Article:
Dental X-Rays: How They Work & When to Get Them

Dental X-Rays

In order to evaluate your oral health, your dentist will have to use dental X-rays, commonly referred to as radiographs, to snap photographs of the teeth. These low-radiation X-rays are used to take pictures of the inside of your gums and teeth. This may assist the dentist in identifying problems such as cavities, impacted teeth, and tooth decay.

We spoke to The Smilist Dental in Clifton who explained that although dental X-rays might seem to be complicated, they are really quite standard procedures that are likewise crucial as regular cleanings of your teeth.

How and why are dental X-rays used

Typically, dental X-rays are obtained annually. They may happen more than that if the dentist keeps track of the effects of a dental problem or therapy.

Your dental X-ray schedule may change depending on several variables, including:

  • A person’s age
  • A person’s current dental health, any signs of oral illness, and any prior tooth decay or gum disease

If you’re just a seeing a dentist for the first time, it’s probable that dental X-rays will be taken so that the dentist can have a thorough grasp of your oral state. This is particularly important if the previous dentist did not administer any X-rays.

Children might need more dental health X-rays than grownups to screen the development of the adult teeth. Note that this is important due to the fact that it can assist the dentist to decide if to extract baby teeth in order to prevent problems like adult teeth emerging in front of the baby teeth.

X-ray machine types

Dental X-rays come in two primary varieties: intraoral (meaning the X-ray film is placed within the mouth) & extraoral (which means the X-ray film rests outside the mouth).

  • The most frequent type of dental X-rays taken are the intraoral type. These X-rays offer a great deal of detail.
  • Although extraoral X-rays highlight the jaw and skull, they also show teeth.

Intraoral X-rays come in a variety of forms, each of which reveals different features of teeth.

  • An portion of the mouth’s lower and top teeth can be seen in detail on bite-wing X-rays. A tooth is visible in each bite-wing from the crown to around the height of the supportive bone. In order to find dental caries between teeth and variations in bone density brought on by gum disease, bite-wing X-rays are performed. They are also helpful in detecting the marginal viability of fillings and the correct fit of a crown (or cast repair).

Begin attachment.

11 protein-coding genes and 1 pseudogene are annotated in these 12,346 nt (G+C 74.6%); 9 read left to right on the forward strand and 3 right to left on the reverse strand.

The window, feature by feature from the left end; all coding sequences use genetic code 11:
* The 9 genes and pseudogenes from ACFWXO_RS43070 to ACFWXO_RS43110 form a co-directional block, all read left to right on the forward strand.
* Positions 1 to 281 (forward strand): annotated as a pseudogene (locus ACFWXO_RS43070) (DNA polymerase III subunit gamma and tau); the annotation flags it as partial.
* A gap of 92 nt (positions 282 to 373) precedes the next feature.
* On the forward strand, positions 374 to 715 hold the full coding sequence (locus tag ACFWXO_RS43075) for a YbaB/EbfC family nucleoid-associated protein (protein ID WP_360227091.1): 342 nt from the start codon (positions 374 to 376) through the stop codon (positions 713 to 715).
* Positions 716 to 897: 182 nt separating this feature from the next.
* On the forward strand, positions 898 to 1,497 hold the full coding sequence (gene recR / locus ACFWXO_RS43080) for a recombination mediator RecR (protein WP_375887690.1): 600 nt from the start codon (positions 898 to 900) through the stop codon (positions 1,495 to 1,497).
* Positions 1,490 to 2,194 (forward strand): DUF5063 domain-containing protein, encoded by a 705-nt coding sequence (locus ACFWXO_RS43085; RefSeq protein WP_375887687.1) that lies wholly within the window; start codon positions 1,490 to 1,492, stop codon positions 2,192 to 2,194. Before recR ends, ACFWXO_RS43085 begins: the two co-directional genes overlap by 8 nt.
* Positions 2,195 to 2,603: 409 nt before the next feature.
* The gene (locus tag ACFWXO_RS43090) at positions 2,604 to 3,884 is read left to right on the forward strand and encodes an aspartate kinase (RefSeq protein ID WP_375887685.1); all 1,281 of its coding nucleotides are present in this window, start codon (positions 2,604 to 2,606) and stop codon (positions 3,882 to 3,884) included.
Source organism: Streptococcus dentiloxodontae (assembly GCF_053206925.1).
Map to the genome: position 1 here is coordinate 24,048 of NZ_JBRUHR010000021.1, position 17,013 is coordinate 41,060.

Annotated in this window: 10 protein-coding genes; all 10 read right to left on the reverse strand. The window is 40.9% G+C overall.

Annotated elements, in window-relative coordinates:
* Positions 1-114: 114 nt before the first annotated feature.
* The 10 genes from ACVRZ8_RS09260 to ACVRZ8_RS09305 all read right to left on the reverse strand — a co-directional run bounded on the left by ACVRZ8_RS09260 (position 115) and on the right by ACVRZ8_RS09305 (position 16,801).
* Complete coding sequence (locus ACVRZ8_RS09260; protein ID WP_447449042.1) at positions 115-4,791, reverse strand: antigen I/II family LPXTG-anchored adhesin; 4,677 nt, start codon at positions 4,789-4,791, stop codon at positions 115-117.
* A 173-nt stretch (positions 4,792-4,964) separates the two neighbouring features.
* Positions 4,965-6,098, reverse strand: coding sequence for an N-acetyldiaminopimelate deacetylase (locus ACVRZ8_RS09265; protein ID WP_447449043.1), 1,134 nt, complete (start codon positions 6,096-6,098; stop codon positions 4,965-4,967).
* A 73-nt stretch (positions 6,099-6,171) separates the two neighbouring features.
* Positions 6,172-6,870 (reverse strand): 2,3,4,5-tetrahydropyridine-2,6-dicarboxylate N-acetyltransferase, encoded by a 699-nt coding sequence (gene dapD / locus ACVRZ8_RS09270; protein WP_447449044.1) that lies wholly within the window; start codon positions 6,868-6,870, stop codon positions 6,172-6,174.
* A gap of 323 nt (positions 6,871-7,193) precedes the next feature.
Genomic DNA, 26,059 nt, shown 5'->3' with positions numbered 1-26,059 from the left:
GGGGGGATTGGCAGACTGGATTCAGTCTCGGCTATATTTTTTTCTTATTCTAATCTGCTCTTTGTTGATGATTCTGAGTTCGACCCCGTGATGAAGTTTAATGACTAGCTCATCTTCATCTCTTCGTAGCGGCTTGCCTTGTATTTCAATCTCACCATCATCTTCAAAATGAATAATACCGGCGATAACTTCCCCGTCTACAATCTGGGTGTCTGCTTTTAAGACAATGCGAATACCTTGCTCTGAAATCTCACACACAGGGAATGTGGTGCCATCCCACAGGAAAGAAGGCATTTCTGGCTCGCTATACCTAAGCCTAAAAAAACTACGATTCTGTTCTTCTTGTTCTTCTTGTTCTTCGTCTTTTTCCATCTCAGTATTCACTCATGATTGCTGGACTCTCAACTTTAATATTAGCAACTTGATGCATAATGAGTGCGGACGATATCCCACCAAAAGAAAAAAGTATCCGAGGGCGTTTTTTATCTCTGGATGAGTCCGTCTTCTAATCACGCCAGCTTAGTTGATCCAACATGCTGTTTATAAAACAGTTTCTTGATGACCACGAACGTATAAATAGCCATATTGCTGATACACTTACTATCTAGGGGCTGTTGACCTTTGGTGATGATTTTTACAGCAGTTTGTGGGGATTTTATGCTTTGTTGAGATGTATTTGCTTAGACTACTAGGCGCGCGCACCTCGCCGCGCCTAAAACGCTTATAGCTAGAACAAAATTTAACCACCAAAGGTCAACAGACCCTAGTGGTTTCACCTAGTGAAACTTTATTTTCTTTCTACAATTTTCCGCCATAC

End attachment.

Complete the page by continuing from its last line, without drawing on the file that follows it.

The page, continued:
• Periapical X-rays display the whole tooth, from the top to the area where the tooth is attached in the jaw beyond the end of the root. The periapical X-ray covers all the molars in one part of the lower or upper jaw and displays the whole tooth dimension.
  • Periapical X-rays are utilized to look for any irregularities in the surrounding bone structure and root structure.
  • Larger and displaying complete tooth development and positioning are occlusal X-rays. Each X-ray shows the complete lower or upper jaw’s arch of teeth.

Your dentist may do a variety of extraoral X-rays, including panoramic X-rays, cephalometric projections, tomograms, sialography, and computed tomography.

Dental X-ray dangers

Although dental X-rays do subject people to radiation exposure, the amounts are so low that both adults and children are believed to be safe. If the dentist processes digital X-rays as opposed to film-based ones, your radiation exposure risks are considerably reduced.

In order to shield your breast, belly, and pelvis from any needless radiation exposure, your dentist will additionally drape a lead “bib” over those areas. If you have a thyroid issue, you might utilize a thyroid collar. They can be worn with the lead bib and by kids and women who are have reached the age where they can bear children.

Pregnancy is an exception to this rule. Females who are expecting or think they might be expecting must shun all types of X-rays. Inform your dentist if you suspect pregnancy because radiation has never been known to be safe for a developing fetus.

How to prepare for dental X-rays

No explicit preparation is necessary for dental X-rays. However, one thing you should do prior to your visit is brush all your teeth. That makes the atmosphere for people performing tasks inside the mouth more hygienic. X-rays are frequently taken prior to cleanings.

You’ll sit on a chair at the dentist’s office using a lead vest covering your lap and chest. Your head is positioned next to the X-ray equipment, which will take pictures of the mouth. While some dental offices do X-rays in a isolated area from cleanings and other treatments, others do so.

Following a dental X-ray

With digital X-rays, the images are ready instantaneously. The dentist will take a look at the pictures and assess any irregularities. The dentist could go through the X-ray results with you after the dental hygienist has done cleaning the teeth. The only exception would be if the hygienist discovered anything significant during the X-ray process.

If the dentist detects a problem like tooth decay or cavities, they will go over the treatment options with you. If there are no problems found by your dentist, you can continue with your usual regimen!

Final Words

Getting routine dental X-rays is essential to maintaining your overall oral health, much like brushing and flossing. A thorough examination can be relieving, but it doesn’t mean you shouldn’t continue receiving X-rays. Every about one or two years, based on your health, age, and insurance, you might have an X-ray. Keep regular appointments, and if you notice any discomfort or other irregularities in your mouth, visit your dentist right once.